41 degrees Fahrenheit (5 degrees Celsius) is the absolute warmest you want your storage spot to be, with the sweet spot being somewhere around 38 degrees Fahrenheit.
If you are refrigerating your marijuana seeds, they’ll last the longest in a separate unit or a spot near the back. Every time you open your fridge you are changing the temperature which can harm the seeds over time.
Humidity is also your enemy when it comes to how long your marijuana seeds will last. When a seed gets wet, it cracks open to allow the sprout and root out. This will let in rot if the seed isn’t planted. A humidity level of about 5% is the maximum you want to allow.
Much like heat and humidity, light tells that seed to wake up because it’s time to spring forth.
By keeping your seeds in a dark or opaque container, they’ll keep dozing long term. Light can also damage the surface of the marijuana seed, which in turn will damage what’s stored underneath, causing your marijuana seed to go bad.
Besides being dark, for your marijuana seeds to last long term, you want to expose them to as little oxygen and carbon dioxide as possible. These gasses are what growing plants breathe, as well as the pests that consume them. If you’re refrigerating or freezing your marijuana seeds, make sure your container is as airtight as possible. If you can vacuum seal them, even better.
Alternatively, if you’re planning on planting in the next few months, regular mailing envelopes will do in a pinch. They’ll keep the marijuana seeds out of the light and dry, so all you have to do is store them in a cool place. Plus, envelopes make it easy to label your strains so that you can keep them separate.
How To Tell If Your Marijuana Seeds Are Still Healthy?
What should you do if you find some old seeds and have no idea how long they were stored? Maybe past you put them in a freezer bag in the hopes of keeping your favorite strain alive, or found a couple at the bottom of a baggie that the trimmer missed.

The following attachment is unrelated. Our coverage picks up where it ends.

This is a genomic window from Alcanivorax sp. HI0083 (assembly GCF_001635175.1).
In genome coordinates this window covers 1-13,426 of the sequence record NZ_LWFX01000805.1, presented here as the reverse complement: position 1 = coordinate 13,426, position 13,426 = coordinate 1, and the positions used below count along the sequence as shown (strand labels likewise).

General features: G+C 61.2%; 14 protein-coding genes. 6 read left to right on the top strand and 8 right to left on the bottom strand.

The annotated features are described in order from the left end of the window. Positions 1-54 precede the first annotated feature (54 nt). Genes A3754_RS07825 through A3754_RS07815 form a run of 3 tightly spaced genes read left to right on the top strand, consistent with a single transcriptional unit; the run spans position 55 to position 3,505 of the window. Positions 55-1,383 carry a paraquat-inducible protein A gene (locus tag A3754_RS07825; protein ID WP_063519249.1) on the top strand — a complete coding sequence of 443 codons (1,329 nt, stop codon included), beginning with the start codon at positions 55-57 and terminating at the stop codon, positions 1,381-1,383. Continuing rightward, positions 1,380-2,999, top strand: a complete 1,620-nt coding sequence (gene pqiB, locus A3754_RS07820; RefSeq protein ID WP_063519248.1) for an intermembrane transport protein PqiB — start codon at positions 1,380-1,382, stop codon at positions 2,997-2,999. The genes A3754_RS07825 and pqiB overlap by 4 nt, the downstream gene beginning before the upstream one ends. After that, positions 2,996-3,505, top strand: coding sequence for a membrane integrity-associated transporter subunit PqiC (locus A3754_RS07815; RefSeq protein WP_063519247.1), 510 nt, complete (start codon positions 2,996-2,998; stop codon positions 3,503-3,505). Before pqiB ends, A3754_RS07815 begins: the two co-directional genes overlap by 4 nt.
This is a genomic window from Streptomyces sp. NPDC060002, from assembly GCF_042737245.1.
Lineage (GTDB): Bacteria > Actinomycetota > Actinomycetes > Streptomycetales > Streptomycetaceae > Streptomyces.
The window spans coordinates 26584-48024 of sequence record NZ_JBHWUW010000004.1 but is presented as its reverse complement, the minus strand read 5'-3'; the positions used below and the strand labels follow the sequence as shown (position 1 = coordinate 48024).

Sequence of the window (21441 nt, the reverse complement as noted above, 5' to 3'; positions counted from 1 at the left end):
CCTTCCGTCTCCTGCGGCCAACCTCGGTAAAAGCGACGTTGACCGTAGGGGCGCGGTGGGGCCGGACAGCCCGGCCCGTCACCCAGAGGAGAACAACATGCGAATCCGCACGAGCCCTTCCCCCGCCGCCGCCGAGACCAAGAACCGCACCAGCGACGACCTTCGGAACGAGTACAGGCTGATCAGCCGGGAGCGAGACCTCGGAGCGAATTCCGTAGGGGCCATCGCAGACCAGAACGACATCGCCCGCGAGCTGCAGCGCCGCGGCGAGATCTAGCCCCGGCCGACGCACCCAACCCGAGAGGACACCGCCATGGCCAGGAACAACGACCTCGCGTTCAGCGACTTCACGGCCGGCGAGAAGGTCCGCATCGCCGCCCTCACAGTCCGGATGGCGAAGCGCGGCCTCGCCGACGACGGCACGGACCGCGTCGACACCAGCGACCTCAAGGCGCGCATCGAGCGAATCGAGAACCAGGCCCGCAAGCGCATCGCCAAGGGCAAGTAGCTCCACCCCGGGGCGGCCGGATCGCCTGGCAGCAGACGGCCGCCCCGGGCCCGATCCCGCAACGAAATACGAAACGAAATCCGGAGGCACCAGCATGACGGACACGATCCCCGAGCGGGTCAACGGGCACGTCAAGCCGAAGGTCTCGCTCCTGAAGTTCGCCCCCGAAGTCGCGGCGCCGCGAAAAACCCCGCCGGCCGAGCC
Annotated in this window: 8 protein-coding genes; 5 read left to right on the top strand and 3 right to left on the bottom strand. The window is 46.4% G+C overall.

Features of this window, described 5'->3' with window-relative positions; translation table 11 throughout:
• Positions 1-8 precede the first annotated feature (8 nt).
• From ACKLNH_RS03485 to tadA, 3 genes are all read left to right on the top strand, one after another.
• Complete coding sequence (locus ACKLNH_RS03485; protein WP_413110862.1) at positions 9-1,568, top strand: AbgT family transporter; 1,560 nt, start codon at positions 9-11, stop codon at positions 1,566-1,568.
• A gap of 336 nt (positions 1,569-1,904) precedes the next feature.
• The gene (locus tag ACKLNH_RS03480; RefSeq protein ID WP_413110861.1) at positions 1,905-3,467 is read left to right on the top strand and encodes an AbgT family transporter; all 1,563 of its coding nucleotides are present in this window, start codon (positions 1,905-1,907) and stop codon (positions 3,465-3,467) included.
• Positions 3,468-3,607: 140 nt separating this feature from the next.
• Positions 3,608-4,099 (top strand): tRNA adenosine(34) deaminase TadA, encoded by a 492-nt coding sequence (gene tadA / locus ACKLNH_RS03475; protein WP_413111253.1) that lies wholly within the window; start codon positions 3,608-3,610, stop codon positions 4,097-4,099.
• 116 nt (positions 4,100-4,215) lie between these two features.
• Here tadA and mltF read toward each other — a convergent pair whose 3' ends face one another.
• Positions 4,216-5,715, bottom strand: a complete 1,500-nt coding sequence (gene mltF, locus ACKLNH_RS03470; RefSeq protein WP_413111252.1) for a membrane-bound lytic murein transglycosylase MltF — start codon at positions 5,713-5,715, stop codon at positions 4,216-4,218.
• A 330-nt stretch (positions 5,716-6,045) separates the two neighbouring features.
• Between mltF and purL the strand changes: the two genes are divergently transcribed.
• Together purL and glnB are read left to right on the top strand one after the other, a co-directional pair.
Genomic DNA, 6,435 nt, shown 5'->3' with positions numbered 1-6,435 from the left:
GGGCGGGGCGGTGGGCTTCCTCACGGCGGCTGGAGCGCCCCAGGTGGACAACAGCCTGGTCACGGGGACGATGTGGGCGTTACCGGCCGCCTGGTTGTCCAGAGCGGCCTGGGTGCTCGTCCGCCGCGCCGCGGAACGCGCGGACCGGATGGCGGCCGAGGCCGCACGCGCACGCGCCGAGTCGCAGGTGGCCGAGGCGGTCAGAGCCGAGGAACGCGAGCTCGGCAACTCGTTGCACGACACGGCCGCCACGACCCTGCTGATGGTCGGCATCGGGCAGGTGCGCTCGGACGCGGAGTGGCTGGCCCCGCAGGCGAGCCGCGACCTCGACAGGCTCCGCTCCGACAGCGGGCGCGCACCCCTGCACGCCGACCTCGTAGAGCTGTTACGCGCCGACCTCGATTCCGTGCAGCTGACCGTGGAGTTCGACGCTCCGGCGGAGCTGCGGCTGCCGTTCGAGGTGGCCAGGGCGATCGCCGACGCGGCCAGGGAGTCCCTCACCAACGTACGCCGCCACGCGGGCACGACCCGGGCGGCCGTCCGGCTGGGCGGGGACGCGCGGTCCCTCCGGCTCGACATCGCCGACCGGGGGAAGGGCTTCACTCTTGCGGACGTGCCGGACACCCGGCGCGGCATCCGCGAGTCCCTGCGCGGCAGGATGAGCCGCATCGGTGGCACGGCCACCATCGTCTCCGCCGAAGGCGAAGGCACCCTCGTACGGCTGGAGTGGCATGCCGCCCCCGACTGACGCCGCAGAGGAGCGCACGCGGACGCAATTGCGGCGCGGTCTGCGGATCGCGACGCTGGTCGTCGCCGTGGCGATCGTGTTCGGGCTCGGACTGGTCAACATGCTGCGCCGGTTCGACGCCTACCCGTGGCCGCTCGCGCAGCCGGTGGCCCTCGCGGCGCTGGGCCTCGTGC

How do you know if your marijuana seed has gone bad, or if it’s healthy and viable to grow into a plant? There are four easy ways to check if your marijuana seed is still good.
If your seeds are dark brown, black, or gray, that’s a very good sign. The shell is intact and uncompromised, which means the genetic material inside has been kept safe.
Viable seeds should also have stripes or spots all the way around. If the seeds are white or green, they’re most likely still immature.
Check if the seed still has a waxy coating. A healthy seed should have a slight sheen to it, as though it’s been oiled. This means the seed still can retain moisture.
If the seed is still healthy, you should be able to lightly squeeze it without it crunching between your fingers. If the shell has no give and splits or splinters under light pressure, then your marijuana seed has gone bad and has no chance in the soil.
Cracks or Holes
If there are any cracks or holes anywhere on the shell, your marijuana seed’s likely gone bad and will most likely not sprout. Bacteria and other harmful lifeforms can find their way into the seed, or it will dry out.
The True Test of a Cannabis Seed
Of course, the best way to test whether your seeds will sprout is to plant them and see. If some green shoots climb their way out of the soil after a couple of days or weeks, you’ve got your answer.
Storing marijuana seeds is a great way to make sure you always have your favorite strains on hand, as well as to keep yourself stocked up on plants for the long haul. Luckily, marijuana seeds can last for years as long as you make sure your seeds are cool, dry, airtight, and out of sight. There’s no better time than now to learn a new skill, so let’s see how green your thumb can get.
How Do You Tell If a Seed is Good or Bad?
If the seed is dark with stripes or spots all the way around, has a waxy shell that doesn’t crack when you give it a light squeeze, and doesn’t have any visible cracks or holes, it’s probably still good. If there are holes in the shell, it’s dry, or especially pale, your marijuana seed’s probably gone bad.